August 3, 2021

will fraud really decrease with two-factor authentication?

Nearly 150 billion euros were paid online in 2020 by means of a French bank card, according to the annual report of the Observatory for the security of payment methods published on July 7. Transactions particularly targeted by fraud: they represent a quarter of the total amounts paid by card but 83% of the amounts defrauded.

The fraud rate on these Internet payments is thus 0.25%, which means that there is one euro defrauded for every 403 euros spent.

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“This rate has fallen in recent years, in particular thanks to the deployment of the 3D Secure payment security protocol and the efforts of banking establishments to detect fraudulent transactions, but we have reached a plateau”, notes Pierre Bienvenu, deputy head of the security service for non-cash means of payment at the Banque de France.

After seven years of decline, the rate of fraud on online payments has indeed increased slightly in 2020, for example, from 0.170 to 0.0174% for purely national regulations. Difficult to be satisfied, given the growth of e-commerce.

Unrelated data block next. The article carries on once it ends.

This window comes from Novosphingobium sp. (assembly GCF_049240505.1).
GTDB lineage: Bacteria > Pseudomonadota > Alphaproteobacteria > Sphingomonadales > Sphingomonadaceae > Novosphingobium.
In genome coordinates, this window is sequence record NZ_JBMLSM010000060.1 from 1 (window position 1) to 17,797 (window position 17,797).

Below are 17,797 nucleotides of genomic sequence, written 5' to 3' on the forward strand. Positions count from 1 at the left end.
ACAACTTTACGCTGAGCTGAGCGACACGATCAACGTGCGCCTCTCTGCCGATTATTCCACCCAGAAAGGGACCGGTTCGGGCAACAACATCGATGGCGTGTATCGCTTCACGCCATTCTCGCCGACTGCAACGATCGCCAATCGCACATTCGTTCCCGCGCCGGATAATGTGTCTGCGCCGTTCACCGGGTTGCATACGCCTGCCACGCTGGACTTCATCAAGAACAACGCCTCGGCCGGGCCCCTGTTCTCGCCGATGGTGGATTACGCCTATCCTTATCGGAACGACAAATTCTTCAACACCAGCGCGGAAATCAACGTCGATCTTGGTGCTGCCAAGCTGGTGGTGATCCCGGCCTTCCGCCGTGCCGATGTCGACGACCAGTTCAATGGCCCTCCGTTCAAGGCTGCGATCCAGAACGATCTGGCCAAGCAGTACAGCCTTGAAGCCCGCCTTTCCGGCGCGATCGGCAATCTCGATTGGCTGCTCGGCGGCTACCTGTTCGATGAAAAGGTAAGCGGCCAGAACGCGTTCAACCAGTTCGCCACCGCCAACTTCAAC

Double authentication required

But the situation should improve with the application of a new online payment security protocol: “strong authentication”. It is also called “double authentication” because it takes two elements of identification of the cardholder to validate an Internet transaction, where you were asked before only one, often a one-time code received by SMS.

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In practice ? You indicate during payment as usual your card data (number, deadline, cryptogram). Then you should now be asked for two proofs that it is yours, among these three options: an element that only you know (like a password), an element that only you have (like your smartphone), a biometric element (fingerprint, facial recognition, etc.).

Banks essentially offer authentication by smartphone: the customer downloads the bank’s application, and then validates transactions via it (there is therefore indeed an “element of possession”, the smartphone, and a “Knowledge element”, the code to open the app, or a biometric element for those who access it by their fingerprint). Crédit mutuel Arkéa and its Fortuneo subsidiary are for their part based on a virtual card service (creation of a temporary virtual bank card number).

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